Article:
Americans drove significantly less in 2020. Despite that, they continue to take their vehicles to dealerships for service at nearly the same rate as usual and felt like they received better service.
According to the J.D. Power 2021 Customer Service Index Study, owners took their vehicles into the dealer for service just 6% less than the previous year. However, overall satisfaction with their experience improved with dealers scoring 847 points, up from 837 from the year-ago period.
It’s the sixth consecutive year dealers netted a higher score with Porsche taking the top spot in the Premium brand category with a score of 899. Mini captured the win in the mainstream group at 864, the company revealed.
No one type of brand dominated this year’s results with the top five covering foreign and domestic brands. Falling in behind Porsche in the premium group were Lexus (895), Infiniti (887), Cadillac (883) and Lincoln (872). In the mainstream group Buick (859), Mitsubishi (857), GMC (856) and Kia (855) followed Mini.
Study reveals strengths
“When one- to three-year-old vehicles required service in 2020, dealers captured an even greater share of service visits, which is the highest level in at least five years,” said Chris Sutton, vice president of automotive retail at J.D. Power., in a statement. “Dealerships made the most out of a disruptively bad situation.
The study measures satisfaction with service at a franchised dealer or independent service facility for maintenance or repair work among owners and lessees of one- to three-year-old vehicles. It also provides a numerical index ranking of the highest-performing automotive brands sold in the U.S.
This ranking is based on the combined scores of five different areas that make up the service experience, Power noted. The measures, in order of importance, include: service quality (29%); service facility (19%); service initiation (18%); service advisor (18%); and vehicle pick-up (16%). Dealers must perform well across all of these to score well.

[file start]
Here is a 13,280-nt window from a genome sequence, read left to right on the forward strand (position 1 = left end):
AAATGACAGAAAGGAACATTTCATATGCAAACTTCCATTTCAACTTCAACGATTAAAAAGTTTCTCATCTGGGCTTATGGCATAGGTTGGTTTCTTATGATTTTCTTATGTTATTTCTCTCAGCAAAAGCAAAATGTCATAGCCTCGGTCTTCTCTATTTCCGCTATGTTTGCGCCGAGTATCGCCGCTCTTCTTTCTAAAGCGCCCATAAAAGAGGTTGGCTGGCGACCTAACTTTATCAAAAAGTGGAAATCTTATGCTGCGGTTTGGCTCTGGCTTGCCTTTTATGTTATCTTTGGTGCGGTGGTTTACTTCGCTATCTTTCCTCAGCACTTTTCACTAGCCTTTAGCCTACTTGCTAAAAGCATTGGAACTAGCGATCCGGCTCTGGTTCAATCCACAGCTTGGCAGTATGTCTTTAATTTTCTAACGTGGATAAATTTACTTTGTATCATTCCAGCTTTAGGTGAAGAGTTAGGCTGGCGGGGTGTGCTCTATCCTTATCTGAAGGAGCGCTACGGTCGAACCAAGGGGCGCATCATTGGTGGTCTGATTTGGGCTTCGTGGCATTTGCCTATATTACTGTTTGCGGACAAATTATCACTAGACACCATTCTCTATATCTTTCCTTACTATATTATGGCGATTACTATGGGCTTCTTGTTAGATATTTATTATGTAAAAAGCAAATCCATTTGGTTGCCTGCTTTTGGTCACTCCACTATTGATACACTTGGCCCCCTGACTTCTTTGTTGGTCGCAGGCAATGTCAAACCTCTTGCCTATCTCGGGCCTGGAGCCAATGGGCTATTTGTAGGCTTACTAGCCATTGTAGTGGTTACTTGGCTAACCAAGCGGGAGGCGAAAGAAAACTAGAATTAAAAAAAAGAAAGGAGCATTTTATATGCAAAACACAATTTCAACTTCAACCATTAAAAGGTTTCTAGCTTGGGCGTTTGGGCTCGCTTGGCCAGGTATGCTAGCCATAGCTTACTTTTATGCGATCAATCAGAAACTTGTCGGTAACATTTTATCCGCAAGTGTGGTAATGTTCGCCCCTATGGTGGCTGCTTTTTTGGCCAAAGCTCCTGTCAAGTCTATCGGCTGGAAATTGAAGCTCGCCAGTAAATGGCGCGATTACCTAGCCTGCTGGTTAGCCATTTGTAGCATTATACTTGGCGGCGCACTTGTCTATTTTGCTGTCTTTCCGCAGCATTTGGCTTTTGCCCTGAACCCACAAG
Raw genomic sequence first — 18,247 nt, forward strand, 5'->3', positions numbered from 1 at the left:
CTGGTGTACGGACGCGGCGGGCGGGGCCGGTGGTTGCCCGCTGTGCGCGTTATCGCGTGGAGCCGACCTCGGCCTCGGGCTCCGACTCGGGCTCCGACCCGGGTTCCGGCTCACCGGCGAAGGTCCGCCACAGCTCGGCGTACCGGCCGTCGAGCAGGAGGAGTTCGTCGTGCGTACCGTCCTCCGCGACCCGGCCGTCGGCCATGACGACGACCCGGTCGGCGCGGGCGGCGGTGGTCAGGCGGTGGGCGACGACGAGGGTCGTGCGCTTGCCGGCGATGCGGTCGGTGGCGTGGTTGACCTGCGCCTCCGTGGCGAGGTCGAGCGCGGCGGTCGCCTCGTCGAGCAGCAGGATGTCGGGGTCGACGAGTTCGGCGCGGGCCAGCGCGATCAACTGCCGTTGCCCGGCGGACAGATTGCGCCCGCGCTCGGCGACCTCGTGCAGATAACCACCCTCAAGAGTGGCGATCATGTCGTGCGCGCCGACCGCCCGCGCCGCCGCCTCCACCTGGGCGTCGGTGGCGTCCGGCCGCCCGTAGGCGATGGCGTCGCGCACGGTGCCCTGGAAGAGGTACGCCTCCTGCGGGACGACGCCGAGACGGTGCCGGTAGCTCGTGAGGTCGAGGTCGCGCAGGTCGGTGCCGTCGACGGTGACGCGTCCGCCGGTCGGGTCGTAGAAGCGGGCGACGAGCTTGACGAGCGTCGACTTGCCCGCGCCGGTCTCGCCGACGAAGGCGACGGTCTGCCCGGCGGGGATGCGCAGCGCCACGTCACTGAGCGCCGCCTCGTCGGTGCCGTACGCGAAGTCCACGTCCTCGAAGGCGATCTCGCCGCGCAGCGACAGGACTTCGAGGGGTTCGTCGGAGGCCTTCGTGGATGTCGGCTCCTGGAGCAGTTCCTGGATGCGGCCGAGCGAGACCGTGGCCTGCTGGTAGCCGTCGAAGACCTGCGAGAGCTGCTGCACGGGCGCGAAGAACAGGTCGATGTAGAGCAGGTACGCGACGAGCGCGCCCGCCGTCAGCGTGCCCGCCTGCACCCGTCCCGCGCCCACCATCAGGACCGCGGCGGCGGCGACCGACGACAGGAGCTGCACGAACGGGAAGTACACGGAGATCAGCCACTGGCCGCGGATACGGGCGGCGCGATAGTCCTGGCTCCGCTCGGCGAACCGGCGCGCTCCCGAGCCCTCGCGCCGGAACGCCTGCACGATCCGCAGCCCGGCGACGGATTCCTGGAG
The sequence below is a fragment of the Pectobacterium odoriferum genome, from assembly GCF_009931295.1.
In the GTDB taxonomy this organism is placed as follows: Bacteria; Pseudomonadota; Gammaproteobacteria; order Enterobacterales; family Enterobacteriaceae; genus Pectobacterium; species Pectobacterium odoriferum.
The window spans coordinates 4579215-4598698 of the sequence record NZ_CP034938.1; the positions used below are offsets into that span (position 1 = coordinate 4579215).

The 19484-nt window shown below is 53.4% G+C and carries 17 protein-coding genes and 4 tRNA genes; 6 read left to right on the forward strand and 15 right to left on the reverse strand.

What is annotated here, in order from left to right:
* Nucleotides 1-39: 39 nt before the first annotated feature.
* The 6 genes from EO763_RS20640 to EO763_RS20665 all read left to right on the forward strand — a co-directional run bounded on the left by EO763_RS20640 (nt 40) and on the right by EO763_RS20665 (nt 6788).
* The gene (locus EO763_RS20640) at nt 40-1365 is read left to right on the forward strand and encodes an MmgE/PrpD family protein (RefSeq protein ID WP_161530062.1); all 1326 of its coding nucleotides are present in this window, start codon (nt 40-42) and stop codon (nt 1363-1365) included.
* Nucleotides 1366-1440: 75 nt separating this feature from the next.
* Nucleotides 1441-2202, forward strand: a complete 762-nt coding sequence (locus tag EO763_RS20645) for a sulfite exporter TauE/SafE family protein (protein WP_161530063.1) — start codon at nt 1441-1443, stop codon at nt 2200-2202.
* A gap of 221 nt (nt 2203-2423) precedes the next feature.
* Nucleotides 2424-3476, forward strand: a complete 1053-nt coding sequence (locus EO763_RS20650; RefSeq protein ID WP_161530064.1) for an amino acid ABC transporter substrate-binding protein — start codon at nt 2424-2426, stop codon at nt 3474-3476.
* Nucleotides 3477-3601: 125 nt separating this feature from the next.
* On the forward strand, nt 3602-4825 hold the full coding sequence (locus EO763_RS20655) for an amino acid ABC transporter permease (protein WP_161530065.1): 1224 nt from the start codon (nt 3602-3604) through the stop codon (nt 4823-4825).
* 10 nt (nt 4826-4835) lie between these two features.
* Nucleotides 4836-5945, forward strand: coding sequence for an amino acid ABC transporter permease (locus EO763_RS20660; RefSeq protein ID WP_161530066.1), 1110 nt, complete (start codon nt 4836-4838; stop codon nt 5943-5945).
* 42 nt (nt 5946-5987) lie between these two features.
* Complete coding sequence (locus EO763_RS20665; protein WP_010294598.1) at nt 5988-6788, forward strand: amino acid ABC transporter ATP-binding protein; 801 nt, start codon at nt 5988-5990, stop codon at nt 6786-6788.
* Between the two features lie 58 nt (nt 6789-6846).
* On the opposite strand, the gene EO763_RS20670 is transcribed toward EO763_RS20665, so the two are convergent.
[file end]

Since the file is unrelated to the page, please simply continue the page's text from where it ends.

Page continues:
“Completing work right the first time, as well as focusing on customers’ needs, play significant roles in satisfaction—and dealers are nailing these key performance indicators nearly 100% of the time,” Sutton said.
Dealers adapt to changing landscape
U.S. dealers learned to roll with the punches in 2020. The study revealed they handled pandemic-related related issues with aplomb. Contactless payments made a big impact on dealer scores, although not used often — 6% of premium and 1% of mass market owners paid this way — the scores for dealers who did spiked: 44 points for premium dealers and 69 points for mass market businesses.
Owners who took advantage of express services at dealerships reported satisfaction ratings 10 points higher than those who did not, Power revealed.
“By continuing to provide an exceptional service experience, dealers have an opportunity to seize an even greater share of the market,” Sutton said. “It’s notable, too, that while service was less frequent in 2020, customers responded very well to convenience services such as vehicle pick-up and drop-off at their home.”
Battery-electric vehicle hurdles
EVs posed a bigger challenge, according to the J.D. Power 2021 Electric Vehicle Experience (EVX) Ownership Study, with only 54% of battery-electric vehicle (BEV) owners indicating they had taken their vehicle in for service in the past 12 months. And when they did, they weren’t happy.
The study found their overall service satisfaction is 69 points lower than the average customer and 76 points lower for service quality.
“BEV owners present a unique challenge for dealers,” Sutton said. “Not only are their vehicles more difficult toservice than traditional internal combustion engine vehicles, but also the lower frequency of visits means dealers have fewer chances to make a positive impression on these customers.”
Part of the problem stems from the type of work performed on the vehicles when they do come in for service. A conventional vehicle generally requires twice as much maintenance work, i.e. oil changes, as it does full-on repairs.
However, the maintenance-to-repair ratio for BEV owners is nearly an even split. While more complex service repair work usually results in lower customer satisfaction than does maintenance work, the opposite is true for BEV owners. A large reason for this is that BEV owners are 2.5 times more likely to not experience their service completed right the first time.
“BEVs are in their early stages and dealers seem to be experiencing growing pains with servicing these vehicles,” Sutton said. “Automakers may want to invest in more dealer service training. Otherwise, they run the risk of losing return customers.”